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    Re: Lunars -Venus!
    From: Ken Muldrew
    Date: 2004 Apr 23, 22:35 -0600

    Last night the moon was in a cloud by the time I got out, but I did get it on
    Wednesday. I'm at latitude 51? 5'N and 114? 0.5'W.
    
    Index error 8.3' on the arc.
    
    Venus to the moon's lower limb
    GMT     Distance
    3:13:10 15?58.2'
    3:11:50 15?57.3'
    3:13:10 15?57.0'
    3:14:30 15?56.0'
    3:15:20 15?56.2'
    
    GMT is for Apr 22, the time was 9:mm:ss local time.
    
    Sticking this into Arthur Pearson's webpage gave me a suprising -0.9'
    error.
    
    I also did Jupiter to the moon's LL
    
    GMT     Distance
    3:17:10 99?7.8'
    3:20:50 99?6.5'
    3:21:10 99?6.2'
    3:22:30 99?4.2'
    3:24:20 99?4.0'
    3:26:00 99?3.4'
    
    This was also a surprising -1.4' error in observation (substantially more
    in longitude).
    
    Earlier in the day I tried getting a latitude from double altitudes of the
    sun. The artificial horizon that I built has a hood that has a bit of a lip in
    front of the pan. With the sun so low, I couldn't get a reflection with the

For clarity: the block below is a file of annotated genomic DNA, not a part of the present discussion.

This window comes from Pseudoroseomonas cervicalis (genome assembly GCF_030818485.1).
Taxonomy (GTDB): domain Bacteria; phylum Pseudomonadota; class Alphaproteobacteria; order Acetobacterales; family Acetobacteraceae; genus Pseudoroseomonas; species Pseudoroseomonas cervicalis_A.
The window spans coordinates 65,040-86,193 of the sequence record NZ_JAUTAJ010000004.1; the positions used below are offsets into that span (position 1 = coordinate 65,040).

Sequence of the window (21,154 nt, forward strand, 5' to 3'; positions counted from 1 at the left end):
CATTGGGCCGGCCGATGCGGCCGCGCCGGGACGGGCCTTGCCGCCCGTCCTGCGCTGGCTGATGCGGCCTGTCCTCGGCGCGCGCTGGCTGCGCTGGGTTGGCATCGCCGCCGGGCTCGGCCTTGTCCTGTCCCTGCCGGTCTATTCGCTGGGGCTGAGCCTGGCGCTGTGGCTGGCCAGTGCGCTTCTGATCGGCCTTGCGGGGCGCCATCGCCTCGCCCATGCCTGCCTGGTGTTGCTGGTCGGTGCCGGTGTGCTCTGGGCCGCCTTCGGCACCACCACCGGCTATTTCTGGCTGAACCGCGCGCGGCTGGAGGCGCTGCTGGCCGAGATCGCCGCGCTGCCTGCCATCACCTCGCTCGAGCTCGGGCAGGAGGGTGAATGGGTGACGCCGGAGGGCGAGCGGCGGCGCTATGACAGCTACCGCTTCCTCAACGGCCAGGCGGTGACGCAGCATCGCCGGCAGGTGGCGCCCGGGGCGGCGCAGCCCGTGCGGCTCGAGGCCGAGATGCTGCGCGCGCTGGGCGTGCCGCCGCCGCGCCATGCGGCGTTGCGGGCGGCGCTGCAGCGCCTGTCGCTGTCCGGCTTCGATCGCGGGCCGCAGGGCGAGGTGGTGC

hood on so I had to remove it. It was quite windy, so I had no chance of
    seeing one of the reflected limbs. Instead, I just tried to bring the sun
    over the centroid of the dancing green blob that was reflected off the
    water. I only took a single reading at each time since it took about 5-10
    minutes just for that. At 5:54 PM local time (11:54PM GMT) I got a
    reading of 50?37.4' for an altitude of 25?12.5' (same index error). At
    6:49:50PM I got a reading of 33?16.1' for an altitude of 16?35.1'.
    Reducing this to a latitude gave me 51? 24' 41". Considering the
    appalling accuracy of my readings, I was very surprised with the
    accuracy of the result. Altitudes are certainly a lot more forgiving than
    lunars!
    
    Ken Muldrew.
    
    
    

       
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